Fixed Income Market Commentary by Kevin Giddis

March 21, 2018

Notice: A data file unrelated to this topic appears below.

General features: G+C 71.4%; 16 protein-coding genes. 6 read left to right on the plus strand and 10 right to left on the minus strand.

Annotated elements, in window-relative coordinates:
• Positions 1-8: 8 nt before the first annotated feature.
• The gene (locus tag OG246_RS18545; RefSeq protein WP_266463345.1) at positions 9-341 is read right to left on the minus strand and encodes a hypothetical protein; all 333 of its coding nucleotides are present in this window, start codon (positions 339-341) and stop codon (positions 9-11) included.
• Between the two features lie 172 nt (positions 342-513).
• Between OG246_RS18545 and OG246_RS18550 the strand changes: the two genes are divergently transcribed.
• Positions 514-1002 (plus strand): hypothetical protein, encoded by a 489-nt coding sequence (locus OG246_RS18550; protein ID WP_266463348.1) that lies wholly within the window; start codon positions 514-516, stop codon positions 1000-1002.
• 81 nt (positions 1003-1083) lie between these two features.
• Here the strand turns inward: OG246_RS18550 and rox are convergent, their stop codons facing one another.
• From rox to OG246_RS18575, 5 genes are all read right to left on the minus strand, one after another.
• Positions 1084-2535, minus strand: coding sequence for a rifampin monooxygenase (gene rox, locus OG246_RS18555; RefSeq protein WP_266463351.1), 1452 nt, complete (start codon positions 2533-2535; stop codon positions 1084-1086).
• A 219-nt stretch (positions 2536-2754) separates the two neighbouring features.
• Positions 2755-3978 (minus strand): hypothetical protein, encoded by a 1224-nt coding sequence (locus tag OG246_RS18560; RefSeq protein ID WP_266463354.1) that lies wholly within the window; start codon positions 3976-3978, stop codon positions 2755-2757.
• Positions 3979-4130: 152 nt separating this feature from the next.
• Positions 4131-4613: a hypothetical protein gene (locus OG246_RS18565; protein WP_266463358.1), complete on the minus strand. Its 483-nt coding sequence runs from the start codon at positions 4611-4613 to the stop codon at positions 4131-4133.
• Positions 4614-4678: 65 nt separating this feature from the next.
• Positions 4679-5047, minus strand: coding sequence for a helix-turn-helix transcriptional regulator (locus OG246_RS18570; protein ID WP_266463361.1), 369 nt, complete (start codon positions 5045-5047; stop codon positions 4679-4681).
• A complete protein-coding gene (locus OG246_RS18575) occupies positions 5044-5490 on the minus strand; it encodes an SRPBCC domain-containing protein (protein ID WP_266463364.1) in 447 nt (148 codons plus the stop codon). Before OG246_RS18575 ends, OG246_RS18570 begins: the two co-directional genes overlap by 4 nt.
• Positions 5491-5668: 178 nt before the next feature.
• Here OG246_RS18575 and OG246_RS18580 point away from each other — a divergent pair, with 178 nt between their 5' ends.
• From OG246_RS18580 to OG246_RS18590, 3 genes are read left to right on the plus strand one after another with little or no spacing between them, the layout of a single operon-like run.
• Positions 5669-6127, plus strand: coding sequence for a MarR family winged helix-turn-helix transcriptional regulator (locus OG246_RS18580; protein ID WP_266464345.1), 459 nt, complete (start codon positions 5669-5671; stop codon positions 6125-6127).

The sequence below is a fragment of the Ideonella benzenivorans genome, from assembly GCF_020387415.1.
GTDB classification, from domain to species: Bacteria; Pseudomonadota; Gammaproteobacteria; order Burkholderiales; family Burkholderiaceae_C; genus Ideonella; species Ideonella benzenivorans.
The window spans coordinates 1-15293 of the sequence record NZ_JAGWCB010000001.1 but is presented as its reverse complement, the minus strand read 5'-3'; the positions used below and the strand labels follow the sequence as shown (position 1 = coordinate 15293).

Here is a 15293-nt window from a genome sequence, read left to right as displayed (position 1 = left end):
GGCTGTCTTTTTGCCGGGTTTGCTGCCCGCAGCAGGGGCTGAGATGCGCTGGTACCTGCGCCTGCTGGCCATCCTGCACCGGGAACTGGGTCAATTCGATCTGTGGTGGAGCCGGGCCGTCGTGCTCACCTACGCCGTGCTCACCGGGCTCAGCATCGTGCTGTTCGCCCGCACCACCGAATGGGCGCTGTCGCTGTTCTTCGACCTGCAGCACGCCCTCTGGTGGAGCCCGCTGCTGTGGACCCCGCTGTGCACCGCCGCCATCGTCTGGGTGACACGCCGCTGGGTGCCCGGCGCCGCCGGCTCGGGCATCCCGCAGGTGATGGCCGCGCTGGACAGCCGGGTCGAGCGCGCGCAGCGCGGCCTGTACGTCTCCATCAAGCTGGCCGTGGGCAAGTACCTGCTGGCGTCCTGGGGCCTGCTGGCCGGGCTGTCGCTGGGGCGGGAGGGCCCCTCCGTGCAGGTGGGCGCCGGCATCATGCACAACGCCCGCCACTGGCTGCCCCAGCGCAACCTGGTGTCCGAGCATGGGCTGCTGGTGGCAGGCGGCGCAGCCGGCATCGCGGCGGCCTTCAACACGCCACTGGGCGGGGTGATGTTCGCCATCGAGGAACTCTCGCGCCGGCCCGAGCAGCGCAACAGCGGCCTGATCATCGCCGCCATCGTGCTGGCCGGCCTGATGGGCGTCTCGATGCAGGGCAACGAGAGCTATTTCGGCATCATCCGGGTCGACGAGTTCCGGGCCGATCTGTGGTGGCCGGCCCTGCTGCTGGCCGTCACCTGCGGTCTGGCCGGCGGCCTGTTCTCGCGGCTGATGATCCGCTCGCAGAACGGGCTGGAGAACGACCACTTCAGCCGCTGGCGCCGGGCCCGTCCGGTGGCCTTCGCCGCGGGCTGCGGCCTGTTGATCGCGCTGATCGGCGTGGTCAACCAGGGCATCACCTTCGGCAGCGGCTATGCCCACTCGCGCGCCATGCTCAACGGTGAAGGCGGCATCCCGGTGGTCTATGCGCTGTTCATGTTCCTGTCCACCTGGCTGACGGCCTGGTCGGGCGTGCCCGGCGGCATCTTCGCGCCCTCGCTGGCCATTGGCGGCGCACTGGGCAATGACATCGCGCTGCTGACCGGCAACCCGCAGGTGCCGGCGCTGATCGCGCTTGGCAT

The Treasury market is trading ever so slightly lower this morning as traders look to hold positions in a fairly “hedged” state until the Fed concludes its 2-day meeting and the freshly minted Fed Chair, Jerome Powell, takes to the airwaves to explain the FOMC’s actions and what it anticipates on a forward-looking basis. Maybe that is asking too much of the Fed, but there seems to be very little focus on anything else. Yields have once again been creeping higher, with 2’s and 10’s rising about 4 basis points since the start of the week. The market has priced in and expects the FOMC to raise the Fed Funds rate by 0.25% to 1.75%, and maintain their higher rate bias for the balance of the year, citing continued economic growth and a fear of inflation as the reasons for staying on that path. The only flaw in that way of thinking is that inflation isn’t really all that present, and some of the more recent economic numbers are beginning to show some cracks in the strength of the U.S. economy. Whether that continues as a trend or is a short-term phenomenon is something that the Fed will have to monitor. The data still points to three rate hikes, although a number of economists think there could be four. I would be very surprised to see four, and I am a mild seller of three, but we will have to see how this plays out, and our first clues will likely come at today’s news conference. Existing Home Sales for February rose 3.0% after falling 3.2% in January as the effect of higher rates giving a mixed picture for home sales. The rate rise of Libor has gotten a lot of attention these days, but I don’t believe it is anything to worry about like it was prior to the crisis in 2007. Most economists point to the fact that the sharp increase in Treasury bill auctions and the post-tax law repatriating of dollars as the main causes for the spike in Libor, and they will adjust back down by summertime. For now, that is keeping the markets calm, but we will add that to a list of things that we are closely watching. The other one is trade. An all-out trade war would likely change the way economists view the future of the U.S. economy and the Fed’s monetary policy should things escalate, so pay close attention to the rhetoric and hope that is stays just that. So while the FOMC takes center stage today, there are a number of “points of interest” that could affect the markets in the near term. “Stay thirsty my friends.”

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